The following is an excerpt from a new book by my very smart, very funny friend Marjorie Ingall. Mamaleh Knows Best: What Jewish Mothers Do to Raise Successful, Creative, Empathetic, Independent Children is packed with wisdom that applies to any parent, anywhere (as Margie says, "Jewish motherhood is a philosophy not an identity!"); it's also a generally interesting and amusing read. Margie is also the brains behind the apology-analyzing blog SorryWatch—very much worth a read, too.
Jews have no monopoly on social justice. All of us have an obligation to ensure that our kids care about the lives of people who are not necessarily like us. As the civil rights advocate Rabbi Abraham Joshua Heschel said, “God did not make a world with just one color flower. We are all made in God’s image.”
One tikkun olam lesson we should all be teaching our children is to stand up when someone else is being bullied. Studies indicate that bullying often takes place in front of an audience (in as many as nine in ten cases), but kids who witness bullying defend the victim less than 20 percent of the time. University of Illinois psychologist Dorothy Espelage found that sixth and seventh grade boys who didn’t bully but who were friends with bullies were less willing to intervene when they saw bullying in action. If you have a kid who is considered “cool” (I have not been so blessed, since my husband and I are geeks who have raised geeks), your kid has social capital! He or she can use it for the forces of good! But if your kid’s school isn’t encouraging these small acts of kindness, it’s up to you to encourage them.
As a parent, you can make sure the language you use at home is slur-free, and you can talk about why tolerance and acceptance of differences are vital qualities. As Emily Bazelon points out in her terrific book Sticks and Stones: Defeating the Culture of Bullying and Rediscovering the Power of Character and Empathy, study after study shows that the best way to prevent the harassment of gay students is to make it unacceptable. Saying that you love the sinner but hate the sin does not fly. Schools and camps need to convey that slurs and taunts of all sorts are immoral, and parents can and should talk to principals to be sure the message is getting through.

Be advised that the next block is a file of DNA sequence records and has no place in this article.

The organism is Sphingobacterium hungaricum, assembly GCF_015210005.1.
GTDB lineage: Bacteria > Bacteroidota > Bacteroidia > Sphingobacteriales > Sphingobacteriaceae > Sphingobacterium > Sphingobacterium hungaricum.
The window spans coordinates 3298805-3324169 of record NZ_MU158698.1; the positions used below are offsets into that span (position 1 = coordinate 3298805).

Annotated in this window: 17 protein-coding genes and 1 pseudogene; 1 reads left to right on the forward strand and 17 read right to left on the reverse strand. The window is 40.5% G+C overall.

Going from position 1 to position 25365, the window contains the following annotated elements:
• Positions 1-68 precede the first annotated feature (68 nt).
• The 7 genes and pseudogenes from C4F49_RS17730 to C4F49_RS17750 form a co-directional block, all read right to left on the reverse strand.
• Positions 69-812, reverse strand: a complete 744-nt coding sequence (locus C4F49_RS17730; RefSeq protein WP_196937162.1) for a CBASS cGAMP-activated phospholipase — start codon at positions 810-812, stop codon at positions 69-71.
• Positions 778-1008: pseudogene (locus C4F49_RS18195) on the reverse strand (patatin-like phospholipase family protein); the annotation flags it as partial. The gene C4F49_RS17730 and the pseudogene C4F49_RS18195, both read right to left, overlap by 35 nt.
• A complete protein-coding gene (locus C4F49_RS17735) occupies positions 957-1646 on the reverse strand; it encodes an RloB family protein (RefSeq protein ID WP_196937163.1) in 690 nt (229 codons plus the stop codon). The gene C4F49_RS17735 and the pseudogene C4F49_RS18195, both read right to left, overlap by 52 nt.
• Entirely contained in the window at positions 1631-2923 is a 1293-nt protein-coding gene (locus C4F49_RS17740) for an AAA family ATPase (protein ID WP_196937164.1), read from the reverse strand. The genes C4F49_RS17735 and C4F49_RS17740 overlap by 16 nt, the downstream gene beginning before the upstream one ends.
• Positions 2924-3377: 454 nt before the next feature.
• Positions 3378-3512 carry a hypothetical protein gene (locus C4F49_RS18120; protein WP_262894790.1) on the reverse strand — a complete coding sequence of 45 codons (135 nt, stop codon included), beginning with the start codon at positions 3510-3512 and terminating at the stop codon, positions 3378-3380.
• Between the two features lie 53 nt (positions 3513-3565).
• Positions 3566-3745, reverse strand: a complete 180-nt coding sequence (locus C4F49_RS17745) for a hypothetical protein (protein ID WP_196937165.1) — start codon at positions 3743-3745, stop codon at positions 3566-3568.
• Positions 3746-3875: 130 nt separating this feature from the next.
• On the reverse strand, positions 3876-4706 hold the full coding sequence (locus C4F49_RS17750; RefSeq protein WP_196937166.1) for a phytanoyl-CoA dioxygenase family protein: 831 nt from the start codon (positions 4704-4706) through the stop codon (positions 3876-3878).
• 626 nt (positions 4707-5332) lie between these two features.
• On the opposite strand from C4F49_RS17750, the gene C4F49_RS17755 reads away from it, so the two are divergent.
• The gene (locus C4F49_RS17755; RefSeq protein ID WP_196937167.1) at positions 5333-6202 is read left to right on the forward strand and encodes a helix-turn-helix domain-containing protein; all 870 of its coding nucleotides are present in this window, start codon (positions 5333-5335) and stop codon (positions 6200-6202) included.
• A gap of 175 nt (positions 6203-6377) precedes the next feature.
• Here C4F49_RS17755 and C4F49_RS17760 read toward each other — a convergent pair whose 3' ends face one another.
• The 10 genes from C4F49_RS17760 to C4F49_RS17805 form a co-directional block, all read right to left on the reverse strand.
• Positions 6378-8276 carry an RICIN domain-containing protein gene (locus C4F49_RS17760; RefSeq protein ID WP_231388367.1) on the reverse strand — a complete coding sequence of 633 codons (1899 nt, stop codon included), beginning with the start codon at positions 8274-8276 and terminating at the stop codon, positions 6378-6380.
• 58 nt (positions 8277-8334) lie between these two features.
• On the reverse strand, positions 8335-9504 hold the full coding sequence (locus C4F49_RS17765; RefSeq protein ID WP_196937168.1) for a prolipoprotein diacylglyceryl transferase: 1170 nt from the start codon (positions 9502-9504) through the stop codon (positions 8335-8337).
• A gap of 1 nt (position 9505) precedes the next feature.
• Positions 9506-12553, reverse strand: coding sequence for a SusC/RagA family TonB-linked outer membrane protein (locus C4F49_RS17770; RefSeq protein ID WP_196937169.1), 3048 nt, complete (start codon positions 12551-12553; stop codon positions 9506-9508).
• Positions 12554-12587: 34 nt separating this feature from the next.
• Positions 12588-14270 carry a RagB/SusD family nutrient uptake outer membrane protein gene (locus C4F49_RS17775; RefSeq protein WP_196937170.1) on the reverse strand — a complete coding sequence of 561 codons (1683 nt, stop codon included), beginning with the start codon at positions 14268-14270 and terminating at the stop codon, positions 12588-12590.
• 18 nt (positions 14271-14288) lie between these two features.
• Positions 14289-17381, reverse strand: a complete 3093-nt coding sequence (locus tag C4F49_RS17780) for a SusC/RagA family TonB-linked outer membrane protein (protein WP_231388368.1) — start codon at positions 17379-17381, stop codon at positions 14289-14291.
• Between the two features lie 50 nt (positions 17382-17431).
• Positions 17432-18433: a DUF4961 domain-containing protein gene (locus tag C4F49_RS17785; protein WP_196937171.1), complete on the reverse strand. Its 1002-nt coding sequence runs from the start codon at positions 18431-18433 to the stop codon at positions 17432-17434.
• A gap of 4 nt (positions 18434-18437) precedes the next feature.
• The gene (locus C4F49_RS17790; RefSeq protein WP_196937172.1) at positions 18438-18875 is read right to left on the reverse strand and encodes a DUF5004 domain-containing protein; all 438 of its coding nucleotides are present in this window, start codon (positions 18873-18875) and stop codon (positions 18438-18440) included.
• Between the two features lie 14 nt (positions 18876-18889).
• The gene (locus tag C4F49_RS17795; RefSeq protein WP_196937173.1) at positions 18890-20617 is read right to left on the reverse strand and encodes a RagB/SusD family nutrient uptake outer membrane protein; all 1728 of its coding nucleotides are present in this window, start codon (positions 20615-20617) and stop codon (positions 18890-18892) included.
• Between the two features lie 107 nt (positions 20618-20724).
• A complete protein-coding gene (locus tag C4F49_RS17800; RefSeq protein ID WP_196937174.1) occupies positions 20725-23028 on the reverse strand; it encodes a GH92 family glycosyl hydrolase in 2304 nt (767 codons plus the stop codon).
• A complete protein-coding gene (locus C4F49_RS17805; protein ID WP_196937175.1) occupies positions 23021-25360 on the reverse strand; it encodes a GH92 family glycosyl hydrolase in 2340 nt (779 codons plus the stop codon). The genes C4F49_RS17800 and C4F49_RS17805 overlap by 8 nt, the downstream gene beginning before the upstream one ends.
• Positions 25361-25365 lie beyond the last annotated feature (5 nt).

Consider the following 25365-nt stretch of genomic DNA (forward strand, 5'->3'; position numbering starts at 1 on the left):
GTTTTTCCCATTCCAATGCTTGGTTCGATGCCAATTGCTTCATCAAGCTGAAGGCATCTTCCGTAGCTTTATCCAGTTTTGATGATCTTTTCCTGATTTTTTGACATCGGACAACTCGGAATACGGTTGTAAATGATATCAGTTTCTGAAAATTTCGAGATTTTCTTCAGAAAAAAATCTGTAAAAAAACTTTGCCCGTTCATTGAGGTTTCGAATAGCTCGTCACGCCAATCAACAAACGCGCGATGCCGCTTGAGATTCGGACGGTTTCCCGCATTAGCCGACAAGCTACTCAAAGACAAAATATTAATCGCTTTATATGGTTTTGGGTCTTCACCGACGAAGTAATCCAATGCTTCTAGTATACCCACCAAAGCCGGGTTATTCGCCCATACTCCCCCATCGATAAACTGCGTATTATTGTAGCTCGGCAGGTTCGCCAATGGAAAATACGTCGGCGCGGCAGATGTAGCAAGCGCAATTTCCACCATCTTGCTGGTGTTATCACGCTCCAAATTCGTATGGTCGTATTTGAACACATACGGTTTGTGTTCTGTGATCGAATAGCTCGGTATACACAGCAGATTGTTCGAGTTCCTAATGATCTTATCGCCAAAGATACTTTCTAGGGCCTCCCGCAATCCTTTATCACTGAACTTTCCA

My own 10th grade English teacher used to prance in front of the classroom with a limp wrist extended, making fun of “little Wally Whitman, shrieking his poems to the ocean.” Ugh. Teachers, coaches and counselors today still fail to curtail the use of hate speech, and parents have an important role to play in making sure the world is a safe space for all. My kids have gay uncles, so we’re a step ahead of the game here, but I still wasn’t sure how Maxie would react when was four, and we were visiting San Francisco and drove through the Castro, the historic gay neighborhood. As we stopped at a light, a fabulously dressed drag queen crossed in front of the car. Maxie stared, and I worried. But then Maxie yelled out the window, “I LOVE YOU, COLORFUL LADY!” (Let me assure you I am no perfect exemplar. I’m still struggling to banish the word “retard” from my vocabulary. I grew up with it, and when I’m tired or careless, it slips out. It’s awful and it’s wrong, and I’ve made sure my kids know I’m ashamed.)
Tikkun olam should be a big tent. Jews have no monopoly on persecution and trauma, even though some of us want to play the Holocaust as a tribulation trump card. Six! Million! Ovens! Beat that, other marginalized groups! Yeah, no. Life is not a suffering competition. It’s our job to ensure that as our kids grow, they work to end ongoing, systemic inequities in their own cultural groups and in the wider world.
The book of Deuteronomy commands, “Tzedek, tzedek tirdof”– righteousness, righteousness should you pursue. We need to right wrongs, support the underdog and fix what’s broken, even when it’s hard and uncomfortable work. A lot of people who become active in doing social justice as adults can’t really articulate why: “It’s just the right thing to do,” they say. It’s what a lot of Christian rescuers said after the Holocaust, when asked why they risked their own lives to help Jews. But one study of helpers and bystanders during the Holocaust found that the majority of Christian rescuers had something in common: They came from loving homes. Middot (the Hebrew word for “virtues”) are, in my mom’s words, “caught, not taught.” When you grow up in an atmosphere of kindness, you’re more willing to imperil yourself to help others – even people you don’t know. This is my ultimate goal in raising my daughters: Raising empathetic humans. (Chris Rock said that one’s ultimate goal is to keep one’s daughters off the stripper pole. Which, I grant you, is also valid.)
Reprinted from MAMALEH KNOWS BEST: What Jewish Mothers Do to Raise Successful, Creative, Empathetic, Independent Children. Copyright © 2016 by Marjorie Ingall. Published by Harmony Books, an imprint of Penguin Random House LLC.
Photo of Marjorie Ingall: Deborah Copaken